Royal Credit Union provides financial literacy program at Chippewa Valley Correctional Treatment Facility
CHIPPEWA FALLS, Wis. (WEAU) - The Royal Credit Union provides a financial literacy program at the Chippewa Valley Correctional Treatment Facility. The class is geared to help the men at CVCTF be prepared for when they’re released from the facility. Over the course of the program, participants learn how to budget, pay bills, and how credit works.
Darrin Cowser is in the Department of Corrections care at CVCTF. He participated and completed the financial literacy instruction program and believes it is a good tool to keep in your back pocket.
“Taking this curriculum gave me a lot of insight on how to budget money and build a credit history so I can have credit,” Cowser said. “Credit is just borrowing money, which I never knew. now I understand that so it will possibly help me make bigger purchases like a home, being a homeowner, and owning a vehicle.”
Brandon Riechers is the CEO and President of RCU. On Wednesday, he saw the class first hand and had a chance to hear what the participants have learned.
“What they’re going to back when they rejoin the community, how it’s impacting how they’ll be able to teach their families, I hear a lot about saving, a lot about how they’re going to be able to read credit card statements, understand what they’re paying interest,” Riechers said. “It’s very rewarding to hear that.”
The Wisconsin Department of Financial Institutions Secretary Kathy Blumenfeld and Department of Corrections Secretary Kevin Carr, were also in attendance for Wednesday’s instruction.
Blumenfeld says it was a touching experience watching the participants learn.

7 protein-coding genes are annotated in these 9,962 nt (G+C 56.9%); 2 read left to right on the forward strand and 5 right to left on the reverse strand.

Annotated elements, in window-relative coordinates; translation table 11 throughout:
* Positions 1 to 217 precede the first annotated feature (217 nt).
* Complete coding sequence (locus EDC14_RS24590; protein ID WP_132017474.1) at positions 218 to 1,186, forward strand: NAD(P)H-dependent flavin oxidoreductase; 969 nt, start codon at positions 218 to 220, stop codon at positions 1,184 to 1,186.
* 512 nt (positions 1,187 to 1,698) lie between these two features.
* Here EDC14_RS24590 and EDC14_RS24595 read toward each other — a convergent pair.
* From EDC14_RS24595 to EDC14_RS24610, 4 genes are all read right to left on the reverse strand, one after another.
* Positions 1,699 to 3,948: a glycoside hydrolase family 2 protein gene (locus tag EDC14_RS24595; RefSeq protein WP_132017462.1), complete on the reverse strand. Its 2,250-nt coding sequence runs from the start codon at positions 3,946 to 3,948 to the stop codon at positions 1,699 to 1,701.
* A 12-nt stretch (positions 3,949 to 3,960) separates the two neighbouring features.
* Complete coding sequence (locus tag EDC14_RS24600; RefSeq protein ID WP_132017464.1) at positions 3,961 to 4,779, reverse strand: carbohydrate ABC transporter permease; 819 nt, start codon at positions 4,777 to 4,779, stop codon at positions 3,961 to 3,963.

“To see the knowledge that is imparted in these individuals helps build their financial acumen, their financial management, and their financial mindsets so that when they live here they can enter the community on strong legs and set themselves on a path to financial wellness,” Blumenfeld said.
Carr says the most impactful part of the experience for him was hearing the participants talk about how they could use what they learned in the future.
“When I heard how the people who received this educational opportunity felt it was going to help them and their families when they return to their communities, that was heartwarming for me”
Cowser believes this class can be helpful to anyone looking to improve or make better financial choices.
“It can still give you tools to help you to save more money, to actually do something with your money instead of just blowing it on things that you don’t need, but you want,” Cowser said.
Riechers says the financial literacy program got started back in 2015 teaching at the Eau Claire County Jail. Since then, including CVCTF, the Barron and Dunn County jails have implemented the program as well. He says with the data collected so far, the class has had a positive impact on those returning to their communities.
“We have seen some statistics as far as how much that has helped people once they get back into the community, so that’s very positive from that standpoint,” Riechers said.
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